Saturday, August 3, 2013

Sarasota Trifecta, Part 2 - South Beach Babylon

It was only fitting that Susan, Steve and I went to the American Moderns show at the Ringling Museum before heading to Florida Studio Theater to see the art-themed South Beach Babylon.   The description of the show reads, "Commercialism and artistic integrity battle it out as a group of artists prepare for the celebrated Art Basel event.  Is it possible to create art without selling one's soul?"  In case you're not familiar with Art Basel, it's a modern and contemporary art extravaganza that's been going on since 1970.   Art Basel originated in Basel, Switzerland, expanded to Miami Beach in 2002, and made its way to Hong Kong in 2013.  It includes not only "traditional" visual arts but installation pieces, performance art and film.   I haven't been but it's definitely on my "to do" list.  Here's a link if you're interested in learning more. 

South Beach Babylon opens with Jonas, a discouraged young artist, driving aimlessly south. Having decided to pursue a career as an artist, he's now terrified of putting paint on canvas and letting people see his work.  He spots a billboard for the "New Face of Miami" that features a beautiful woman whose face has been cut out.  Intrigued, he finds himself veering off the highway, and he ends up in South Beach just as things are heating up for Art Basel.

In the opening scene, with salsa music pulsating in the background, we are introduced to the cast of characters whose lives will intersect with Jonas' over the course of the show. We meet Semira, the agent who knows everyone and everything that goes on at Art Basel.   There's Tony, the photographer who shot the "New Face of Miami" campaign, and Lennox, the model whose body graces the billboard that drew Jonas to South Beach.  (You get to see quite a bit of Lennox' body during the show, and it is quite spectacular. ) And then there are the artists participating in Art Basel:  Simon, a performance artist, and Chillie, an artist whose work is all about "color and shape."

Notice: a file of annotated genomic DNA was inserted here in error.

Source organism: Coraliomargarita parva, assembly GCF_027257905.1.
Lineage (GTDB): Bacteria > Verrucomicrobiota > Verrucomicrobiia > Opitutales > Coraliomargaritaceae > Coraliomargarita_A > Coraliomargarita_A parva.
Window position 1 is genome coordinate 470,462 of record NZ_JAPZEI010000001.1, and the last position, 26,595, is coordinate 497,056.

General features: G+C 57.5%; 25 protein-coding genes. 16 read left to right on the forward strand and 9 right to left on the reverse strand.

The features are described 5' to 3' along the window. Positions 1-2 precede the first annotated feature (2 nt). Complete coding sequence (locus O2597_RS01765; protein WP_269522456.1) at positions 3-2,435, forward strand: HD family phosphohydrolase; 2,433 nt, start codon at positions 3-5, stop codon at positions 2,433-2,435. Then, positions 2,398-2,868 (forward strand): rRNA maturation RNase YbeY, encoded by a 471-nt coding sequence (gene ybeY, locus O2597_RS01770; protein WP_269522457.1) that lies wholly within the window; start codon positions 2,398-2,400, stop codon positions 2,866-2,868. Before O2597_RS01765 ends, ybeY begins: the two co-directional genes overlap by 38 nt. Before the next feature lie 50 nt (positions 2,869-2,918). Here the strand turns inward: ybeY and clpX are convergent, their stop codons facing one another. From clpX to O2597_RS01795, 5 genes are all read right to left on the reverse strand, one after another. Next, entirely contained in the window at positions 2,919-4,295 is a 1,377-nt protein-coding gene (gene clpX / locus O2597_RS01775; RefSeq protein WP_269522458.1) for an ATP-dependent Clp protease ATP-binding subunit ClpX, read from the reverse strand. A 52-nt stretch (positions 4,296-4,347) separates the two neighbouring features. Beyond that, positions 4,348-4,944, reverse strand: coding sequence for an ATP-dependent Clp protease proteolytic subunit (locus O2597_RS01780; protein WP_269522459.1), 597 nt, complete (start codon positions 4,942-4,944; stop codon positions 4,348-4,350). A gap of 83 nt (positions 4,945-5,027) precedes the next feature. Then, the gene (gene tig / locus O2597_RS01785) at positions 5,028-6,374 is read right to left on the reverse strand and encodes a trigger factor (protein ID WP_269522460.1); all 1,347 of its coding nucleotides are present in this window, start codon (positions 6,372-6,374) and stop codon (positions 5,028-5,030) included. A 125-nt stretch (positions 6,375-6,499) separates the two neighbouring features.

The show is quite hilarious and very well-acted.  It raises questions about where the line is/should be between art and social statement and whether art should make you happy or make you think.   Simon falls firmly on the side of social statement/thinking with his intense performance pieces.  I loved hearing Semira (with her agent hat firmly on her head) and Lennox (with her ditzy model take on the world) describe his work and then listen to Simon's explanation about what he was trying to say. (Subjugation of some sort was usually involved.)  Having seen some installation pieces while gallery hopping in New York with Wendi, I'm embarrassed to confess that "But who would buy that?" is often my first thought. I understand that's not the point--and it's often very interesting to figure out what the point of the work actually is--but having to make a living is a fact of life.  And performance art is even more "out there" than installation pieces.

Damien Hirst with one of his
spot paintings
Chillie's art falls soundly on the other side of the equation and is clearly intended for the masses.  Again, I don't want to give away too much away  but it was impossible not to compare Chillie's work to Damien Hirst's spot paintings.  (Once more, Wendi is responsible for my familiarity with Hirst's work.  Last year she participated in the Gagosian Galleries' Complete Spot Challenge, touring eleven galleries worldwide to see the show.  You can learn more about the Challenge at  If you see the show and read a bit about the creation of Hirst's spot paintings, you'll immediately understand the comparison.

South Beach Babylon is a great summer theater offering.  It will make you laugh.  It will make you think.  It will make you wish that you were younger and worked out more.  And it's running through August 18th, so there's still time to see it if you're in the Sarasota area.  I am looking forward to finding out what Florida Studio Theater will be offering in the fall.  With two main stage theaters and two cabaret spaces, there's bound to be something fun.

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